Census Bureau Ponder Role of Outside Data Sources
For more than 200 years, the US Census Bureau has delivered official statistics about the state of American life. Over this time, the agency has been at the forefront of technology, including the first widespread use of Herman Hollerith’s punch card in 1890, the creation of core geographic information system (GIS) components for the 1970 census, and more. Now, the Census Bureau is weighing the pros and cons of implementing outside data sources and using big data collection techniques.
Every citizen knows (or should know) that the Census Bureau is tasked with counting the number and location of Americans every 10 years for the purpose of re-allocating seats in the US House of Representatives. But even well-informed citizens may be surprised at the breadth and depth of the department’s other information gathering projects and information delivery products, which keep it plenty busy in the years that don’t end in zero.
In addition to the actual census, the Census Bureau is involved in gathering and disseminating information related to: unemployment, income, government program participation and eligibility, purchases of specific goods and services, time use, education characteristics, illnesses, disability, health, types and incidence of crime, science/engineering work force, housing, poverty, and health insurance coverage. The group also performs regular economic sample surveys that measure retail sales, inventory, wholesale trade activities, and a whole lot more.
The official statistics generated by the Census Bureau, often in concert with other federal agencies, is critical to the decision-making processes of governments. The data is considered to be very high quality, as the Census Bureau has always strived to maintain integrity of its data and deliver transparency in how it’s gathered.
In an article posted this month, officials with the Census Bureau and the Center for Statistical Research and Methodology debate the risks and benefits of mixing its official statistics with “big data” sourced from the open market, and in using “big data” gathering techniques. “While Big Data are generally not official, we believe there are opportunities where they can enhance official statistics,” the officials write.
The officials say they’re looking at several specific uses. For example, the Census Bureau is considering using additional sources of phone numbers to keep the costs of telephone surveying down. It’s also considering using anonymous GPS tracking data from smartphones to help gauge transportation levels. To improve its economic data products, the agencies are exploring whether it makes sense to tap commercial e-transaction data, “perhaps to provide lower-level geography estimates and housing foreclosure data.”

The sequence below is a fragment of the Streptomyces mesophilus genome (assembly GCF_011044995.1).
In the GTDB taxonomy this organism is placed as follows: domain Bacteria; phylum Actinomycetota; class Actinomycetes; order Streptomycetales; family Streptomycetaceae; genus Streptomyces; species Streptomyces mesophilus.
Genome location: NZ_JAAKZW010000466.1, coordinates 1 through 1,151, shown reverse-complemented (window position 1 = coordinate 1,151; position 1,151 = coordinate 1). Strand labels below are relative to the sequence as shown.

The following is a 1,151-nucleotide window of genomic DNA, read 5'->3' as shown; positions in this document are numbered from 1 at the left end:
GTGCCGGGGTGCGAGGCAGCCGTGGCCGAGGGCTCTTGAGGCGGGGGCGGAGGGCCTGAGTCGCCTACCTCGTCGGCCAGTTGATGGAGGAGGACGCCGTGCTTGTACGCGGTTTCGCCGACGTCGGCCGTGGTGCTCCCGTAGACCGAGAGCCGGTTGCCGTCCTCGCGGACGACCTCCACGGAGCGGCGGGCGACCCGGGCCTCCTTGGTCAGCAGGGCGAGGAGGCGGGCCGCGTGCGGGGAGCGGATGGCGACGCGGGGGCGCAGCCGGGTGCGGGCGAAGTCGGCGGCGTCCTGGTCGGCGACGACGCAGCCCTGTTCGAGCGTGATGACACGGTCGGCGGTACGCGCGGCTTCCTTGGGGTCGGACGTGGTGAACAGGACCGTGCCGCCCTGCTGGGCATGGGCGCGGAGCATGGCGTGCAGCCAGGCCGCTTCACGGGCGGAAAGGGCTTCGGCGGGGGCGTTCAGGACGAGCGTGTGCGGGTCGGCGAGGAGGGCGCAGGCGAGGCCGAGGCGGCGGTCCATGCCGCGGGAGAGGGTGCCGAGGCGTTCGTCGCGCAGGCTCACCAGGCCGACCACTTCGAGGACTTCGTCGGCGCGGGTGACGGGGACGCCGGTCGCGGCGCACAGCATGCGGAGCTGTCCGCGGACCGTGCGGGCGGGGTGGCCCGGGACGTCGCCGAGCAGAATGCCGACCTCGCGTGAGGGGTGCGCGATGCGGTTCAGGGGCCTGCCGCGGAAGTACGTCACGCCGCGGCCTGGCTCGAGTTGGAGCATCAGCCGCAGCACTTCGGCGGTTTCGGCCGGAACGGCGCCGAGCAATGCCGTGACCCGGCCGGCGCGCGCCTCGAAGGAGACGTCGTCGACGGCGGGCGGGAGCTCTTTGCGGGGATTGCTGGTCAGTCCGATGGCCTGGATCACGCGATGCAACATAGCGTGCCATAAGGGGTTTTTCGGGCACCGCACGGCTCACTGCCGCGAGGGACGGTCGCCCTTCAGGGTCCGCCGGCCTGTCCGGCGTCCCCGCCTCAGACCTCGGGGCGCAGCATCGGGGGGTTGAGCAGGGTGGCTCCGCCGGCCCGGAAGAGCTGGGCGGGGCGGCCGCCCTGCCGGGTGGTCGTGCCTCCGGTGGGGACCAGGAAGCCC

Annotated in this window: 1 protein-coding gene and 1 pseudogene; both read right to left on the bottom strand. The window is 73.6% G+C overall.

“The Census Bureau is continuing to experiment internally with web scraping,” the officials write in the article. “There may be useful Internet data available for residential housing permits and sales, crime incidence, state and local government sales, and property taxes. Corporate finance data also might be available. State and local government web application program interfaces (APIs) exist to download available state and local data.”
The most promising use of novel big data sources–especially considering the questionable quality of externally sourced data– may not be in delivering finished official statistics, but in bolstering and checking the models and assumptions that it uses in the creation of its official products and estimates, perhaps to deliver more small-area estimates (at the county level, for instance) or in delivering more timely reports.
“Can Big Data reliably supply the social, demographic, health behavior, and business activity information required for a 21st-century society? Our current answer to this question is, ‘Not yet,’” write the authors. “Given the growing concern over privacy and confidentiality related to Big Data, our nation may not ever want or trust Big Data to serve as a source for official statistics.
“However, statistical agency infrastructures are in place to critique and address the accuracy, consistency, and interpretability of the results produced from Big Data. With this infrastructure, the Census Bureau is in position to incorporate relevant Big Data sources while ensuring the consistency of official statistics, providing interpretation of them, and improving their relevance and timeliness.”